Today’s convergent media environment offers unprecedented opportunities for sourcing and disseminating previously obscure popular culture material from Japan. However, this presents concerns regarding copyright, ratings and exposure to potentially illegal content which are serious problems for those teaching and researching about Japan. Despite young people’s enthusiasm for Japanese popular culture, these concerns spark debate about whether it can be judged harmful for youth audiences and could therefore herald the end of ‘cool Japan’.
This collection brings together Japan specialists in order to identify key challenges in using Japanese popular culture materials in research and teaching. It addresses issues such as the availability of unofficially translated and distributed Japanese material; the emphasis on adult-themes, violence, sexual scenes and under-age characters; and the discrepancies in legislation and ratings systems across the world. Considering how these issues affect researchers, teachers, students and fans in the US, Canada, Australia, China, Japan and elsewhere in Asia, the contributors discuss the different ways in which academic and fan practices are challenged by local regulations. Illustrating from personal experience the sometimes fraught nature of teaching about ‘cool Japan’, they suggest ways in which Japanese Studies as a discipline needs to develop clearer guidelines for teaching and research, especially for new scholars entering the field.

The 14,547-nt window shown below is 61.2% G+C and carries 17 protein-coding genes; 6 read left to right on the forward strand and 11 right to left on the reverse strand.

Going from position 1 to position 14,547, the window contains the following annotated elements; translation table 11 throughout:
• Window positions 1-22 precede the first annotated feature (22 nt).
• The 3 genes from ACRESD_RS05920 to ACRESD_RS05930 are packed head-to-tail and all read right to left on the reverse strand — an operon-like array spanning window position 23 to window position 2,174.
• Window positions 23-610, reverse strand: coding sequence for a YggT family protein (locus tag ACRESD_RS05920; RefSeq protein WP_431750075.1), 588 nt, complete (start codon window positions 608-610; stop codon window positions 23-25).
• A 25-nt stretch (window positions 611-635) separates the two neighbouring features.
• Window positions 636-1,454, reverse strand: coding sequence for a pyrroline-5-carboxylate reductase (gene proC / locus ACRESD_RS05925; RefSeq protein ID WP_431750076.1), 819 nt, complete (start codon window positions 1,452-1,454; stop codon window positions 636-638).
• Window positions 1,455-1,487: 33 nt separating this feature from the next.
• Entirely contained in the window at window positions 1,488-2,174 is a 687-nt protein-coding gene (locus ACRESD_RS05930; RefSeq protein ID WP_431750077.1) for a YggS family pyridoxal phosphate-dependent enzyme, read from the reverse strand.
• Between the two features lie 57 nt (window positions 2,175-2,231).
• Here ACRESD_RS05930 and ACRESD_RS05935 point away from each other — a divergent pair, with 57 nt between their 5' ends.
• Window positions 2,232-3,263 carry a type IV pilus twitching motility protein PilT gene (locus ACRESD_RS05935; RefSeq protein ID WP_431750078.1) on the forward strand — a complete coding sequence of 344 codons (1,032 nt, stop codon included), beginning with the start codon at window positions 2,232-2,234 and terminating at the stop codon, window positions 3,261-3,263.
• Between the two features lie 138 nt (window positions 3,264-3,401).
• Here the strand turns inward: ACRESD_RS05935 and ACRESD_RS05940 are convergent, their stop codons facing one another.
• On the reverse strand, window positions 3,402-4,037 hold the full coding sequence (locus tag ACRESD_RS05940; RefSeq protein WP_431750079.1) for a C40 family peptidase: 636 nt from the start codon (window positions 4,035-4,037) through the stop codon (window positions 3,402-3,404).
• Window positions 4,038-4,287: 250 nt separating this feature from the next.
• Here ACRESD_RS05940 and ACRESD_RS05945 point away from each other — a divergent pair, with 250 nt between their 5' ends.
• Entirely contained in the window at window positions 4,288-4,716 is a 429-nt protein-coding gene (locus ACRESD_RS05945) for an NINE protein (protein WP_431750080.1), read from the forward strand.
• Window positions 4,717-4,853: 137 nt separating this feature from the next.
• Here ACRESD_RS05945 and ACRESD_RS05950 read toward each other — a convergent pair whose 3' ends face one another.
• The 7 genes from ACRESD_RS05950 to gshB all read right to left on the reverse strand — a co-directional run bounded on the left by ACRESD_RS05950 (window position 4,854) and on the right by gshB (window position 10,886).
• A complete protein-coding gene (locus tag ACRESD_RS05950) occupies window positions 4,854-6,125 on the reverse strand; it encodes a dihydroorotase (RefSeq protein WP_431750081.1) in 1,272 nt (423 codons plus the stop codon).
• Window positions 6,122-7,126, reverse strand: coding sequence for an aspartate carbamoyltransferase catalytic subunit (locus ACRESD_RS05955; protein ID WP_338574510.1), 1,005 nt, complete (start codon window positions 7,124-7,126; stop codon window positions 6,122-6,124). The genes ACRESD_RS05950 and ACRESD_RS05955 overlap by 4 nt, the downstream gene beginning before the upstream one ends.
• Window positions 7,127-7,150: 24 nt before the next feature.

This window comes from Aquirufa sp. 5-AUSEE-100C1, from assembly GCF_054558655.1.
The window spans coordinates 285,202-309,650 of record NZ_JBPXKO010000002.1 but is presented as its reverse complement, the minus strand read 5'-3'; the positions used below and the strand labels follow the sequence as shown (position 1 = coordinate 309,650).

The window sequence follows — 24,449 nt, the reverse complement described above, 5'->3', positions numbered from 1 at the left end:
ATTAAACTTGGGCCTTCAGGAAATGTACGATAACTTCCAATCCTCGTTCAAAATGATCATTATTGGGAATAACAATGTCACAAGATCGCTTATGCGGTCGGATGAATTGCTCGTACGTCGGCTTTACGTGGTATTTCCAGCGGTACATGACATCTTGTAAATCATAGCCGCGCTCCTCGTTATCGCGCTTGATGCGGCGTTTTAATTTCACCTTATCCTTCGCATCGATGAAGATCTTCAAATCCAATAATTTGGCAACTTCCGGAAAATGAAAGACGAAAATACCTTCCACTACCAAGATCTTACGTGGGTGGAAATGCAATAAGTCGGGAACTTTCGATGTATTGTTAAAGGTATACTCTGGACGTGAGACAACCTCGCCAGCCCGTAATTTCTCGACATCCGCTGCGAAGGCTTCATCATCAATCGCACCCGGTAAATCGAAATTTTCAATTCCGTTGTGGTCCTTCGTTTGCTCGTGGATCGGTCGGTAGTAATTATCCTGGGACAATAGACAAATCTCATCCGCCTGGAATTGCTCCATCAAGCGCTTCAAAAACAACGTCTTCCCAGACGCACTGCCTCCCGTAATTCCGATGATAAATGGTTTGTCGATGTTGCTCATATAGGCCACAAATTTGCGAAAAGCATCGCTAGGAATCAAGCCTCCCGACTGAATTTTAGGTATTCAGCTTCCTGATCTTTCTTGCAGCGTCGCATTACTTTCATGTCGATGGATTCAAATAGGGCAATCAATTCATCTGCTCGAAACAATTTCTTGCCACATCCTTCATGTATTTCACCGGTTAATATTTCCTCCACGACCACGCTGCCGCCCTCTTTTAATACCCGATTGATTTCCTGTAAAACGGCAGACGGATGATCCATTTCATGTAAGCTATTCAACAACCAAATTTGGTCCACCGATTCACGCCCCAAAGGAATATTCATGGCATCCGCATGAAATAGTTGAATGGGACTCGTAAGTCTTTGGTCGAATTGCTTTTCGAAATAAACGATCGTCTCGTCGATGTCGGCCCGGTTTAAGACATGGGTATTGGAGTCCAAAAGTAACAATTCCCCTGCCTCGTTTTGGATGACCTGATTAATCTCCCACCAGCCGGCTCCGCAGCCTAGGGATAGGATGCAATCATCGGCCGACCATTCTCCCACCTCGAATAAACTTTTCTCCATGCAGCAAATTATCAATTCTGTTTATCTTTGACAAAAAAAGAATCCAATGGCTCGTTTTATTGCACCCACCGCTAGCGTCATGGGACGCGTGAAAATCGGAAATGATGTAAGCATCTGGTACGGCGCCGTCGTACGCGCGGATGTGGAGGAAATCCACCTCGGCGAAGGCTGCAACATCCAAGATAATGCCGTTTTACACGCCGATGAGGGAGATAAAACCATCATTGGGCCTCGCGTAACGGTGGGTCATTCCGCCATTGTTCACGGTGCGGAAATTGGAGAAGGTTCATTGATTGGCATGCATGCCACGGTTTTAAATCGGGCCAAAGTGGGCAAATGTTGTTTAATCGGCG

As the first collection to identify some of the real problems faced by teachers and researchers of Japanese popular culture as well as the students over whom they have a duty of care, this book will be of great interest to students and scholars of Japanese Studies and Cultural Studies.
Table of Contents
- Introduction: Negotiating "Cool Japan" in Research and Teaching Mark McLelland
- Death Note, Student Crimes, and the Power of Universities in the Global Spread of Manga Alisa Freedman
- Scholar Girl Meets Manga Maniac, Media Specialist, and Cultural Gatekeeper Laura Miller
- Must We Burn Eromanga? On Trying Obscenity in the Courtroom and the Classroom Kirsten Cather
- Manga, Anime and Child Pornography Law in Canada Sharalyn Orbaugh
- The "Lolicon Guy:" Some Observations on Researching Unpopular Topics in Japan Patrick W. Galbraith
- All Seizures Great and Small: Reading Contentious Images of Minors in Japan and Australia Adam Stapleton
- "The Love that Dare Not Speak its Name": Chinese Danmei Communities in the 2014 Anti-Porn Campaign Lin Yang and Yanrui Xu
- Negotiating Religious and Fan Identities: "Boys Love" and Fujoshi Guilt Jessica Bauwens-Sugimoto
- Is there a Space for Cool Manga in Indonesia and the Philippines? Postcolonial Discourses on Transcultural Manga Kristine Michelle Santos and Febriani Sihombing
Appendix: The Rise and Fall of the King of Lolicon: An Interview with Uchiyama Aki Patrick Galbraith